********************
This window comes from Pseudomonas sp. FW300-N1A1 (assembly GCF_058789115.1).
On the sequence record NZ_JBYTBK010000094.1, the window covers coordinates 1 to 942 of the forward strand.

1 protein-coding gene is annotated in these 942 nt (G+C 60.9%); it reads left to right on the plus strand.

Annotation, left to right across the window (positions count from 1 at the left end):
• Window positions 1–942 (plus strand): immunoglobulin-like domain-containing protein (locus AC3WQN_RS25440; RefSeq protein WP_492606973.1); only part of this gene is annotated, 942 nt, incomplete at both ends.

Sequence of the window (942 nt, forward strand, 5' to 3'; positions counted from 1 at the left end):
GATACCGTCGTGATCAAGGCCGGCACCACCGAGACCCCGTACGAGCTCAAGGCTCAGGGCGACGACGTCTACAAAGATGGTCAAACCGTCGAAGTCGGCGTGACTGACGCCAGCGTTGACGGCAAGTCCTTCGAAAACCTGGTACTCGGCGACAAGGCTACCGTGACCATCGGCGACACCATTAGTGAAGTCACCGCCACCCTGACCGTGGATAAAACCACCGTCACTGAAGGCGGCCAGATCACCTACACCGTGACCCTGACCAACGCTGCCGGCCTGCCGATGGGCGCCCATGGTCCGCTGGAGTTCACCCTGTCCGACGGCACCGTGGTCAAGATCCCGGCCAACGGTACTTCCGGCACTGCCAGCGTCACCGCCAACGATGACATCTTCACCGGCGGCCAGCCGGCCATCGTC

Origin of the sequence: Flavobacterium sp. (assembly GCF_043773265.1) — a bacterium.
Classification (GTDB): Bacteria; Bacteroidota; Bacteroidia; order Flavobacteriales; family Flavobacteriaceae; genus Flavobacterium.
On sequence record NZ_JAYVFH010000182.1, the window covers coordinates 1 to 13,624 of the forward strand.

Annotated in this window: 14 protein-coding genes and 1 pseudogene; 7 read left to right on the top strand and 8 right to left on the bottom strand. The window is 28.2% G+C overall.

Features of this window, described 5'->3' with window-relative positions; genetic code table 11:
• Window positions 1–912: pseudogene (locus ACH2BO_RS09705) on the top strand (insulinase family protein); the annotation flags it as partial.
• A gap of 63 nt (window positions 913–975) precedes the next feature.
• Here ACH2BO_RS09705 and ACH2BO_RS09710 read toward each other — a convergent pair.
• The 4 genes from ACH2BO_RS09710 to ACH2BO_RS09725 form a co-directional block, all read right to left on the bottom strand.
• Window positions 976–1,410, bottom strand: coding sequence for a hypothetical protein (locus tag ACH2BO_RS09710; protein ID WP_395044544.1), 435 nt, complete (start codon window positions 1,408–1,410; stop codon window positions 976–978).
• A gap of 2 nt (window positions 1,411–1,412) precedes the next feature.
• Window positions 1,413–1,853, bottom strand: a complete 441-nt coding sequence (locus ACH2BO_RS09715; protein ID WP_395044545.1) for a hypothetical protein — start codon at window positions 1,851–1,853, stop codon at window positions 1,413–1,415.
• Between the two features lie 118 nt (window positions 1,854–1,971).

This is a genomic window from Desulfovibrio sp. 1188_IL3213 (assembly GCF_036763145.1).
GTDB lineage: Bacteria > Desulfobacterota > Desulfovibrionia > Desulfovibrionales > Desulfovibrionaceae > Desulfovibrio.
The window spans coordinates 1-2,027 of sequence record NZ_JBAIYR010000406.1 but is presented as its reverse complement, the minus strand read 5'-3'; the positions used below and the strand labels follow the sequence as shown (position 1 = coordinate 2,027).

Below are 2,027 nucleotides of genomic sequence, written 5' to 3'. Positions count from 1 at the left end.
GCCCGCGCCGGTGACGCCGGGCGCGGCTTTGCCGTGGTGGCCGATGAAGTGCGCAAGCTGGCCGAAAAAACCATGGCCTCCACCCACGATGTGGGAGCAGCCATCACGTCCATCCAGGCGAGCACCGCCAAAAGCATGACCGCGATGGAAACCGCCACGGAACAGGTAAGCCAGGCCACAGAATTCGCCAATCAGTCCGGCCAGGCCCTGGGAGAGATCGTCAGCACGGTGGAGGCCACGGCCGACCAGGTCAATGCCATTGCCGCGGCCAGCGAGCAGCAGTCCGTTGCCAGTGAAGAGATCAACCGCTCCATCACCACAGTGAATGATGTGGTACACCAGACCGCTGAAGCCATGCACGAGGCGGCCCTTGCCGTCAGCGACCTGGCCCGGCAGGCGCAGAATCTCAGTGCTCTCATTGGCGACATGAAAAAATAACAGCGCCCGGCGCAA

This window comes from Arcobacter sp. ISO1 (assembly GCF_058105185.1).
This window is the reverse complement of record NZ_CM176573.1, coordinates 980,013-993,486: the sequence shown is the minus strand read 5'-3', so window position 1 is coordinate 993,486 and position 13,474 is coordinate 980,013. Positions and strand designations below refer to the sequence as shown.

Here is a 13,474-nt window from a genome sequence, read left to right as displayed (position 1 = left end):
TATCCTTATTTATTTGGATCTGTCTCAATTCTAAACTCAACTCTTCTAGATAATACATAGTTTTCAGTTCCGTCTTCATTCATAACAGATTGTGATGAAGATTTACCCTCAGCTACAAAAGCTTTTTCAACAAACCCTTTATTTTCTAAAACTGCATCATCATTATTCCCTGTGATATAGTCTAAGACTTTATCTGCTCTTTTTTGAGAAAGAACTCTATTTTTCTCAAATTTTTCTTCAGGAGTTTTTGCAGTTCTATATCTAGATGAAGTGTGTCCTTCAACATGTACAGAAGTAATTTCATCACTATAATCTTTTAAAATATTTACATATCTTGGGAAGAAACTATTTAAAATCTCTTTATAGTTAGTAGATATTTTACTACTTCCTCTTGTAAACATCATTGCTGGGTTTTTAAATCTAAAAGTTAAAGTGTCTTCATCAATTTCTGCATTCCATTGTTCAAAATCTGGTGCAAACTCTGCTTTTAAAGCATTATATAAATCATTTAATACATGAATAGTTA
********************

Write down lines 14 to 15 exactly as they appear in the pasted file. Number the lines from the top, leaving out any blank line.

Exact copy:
• A gap of 63 nt (window positions 913–975) precedes the next feature.
• Here ACH2BO_RS09705 and ACH2BO_RS09710 read toward each other — a convergent pair.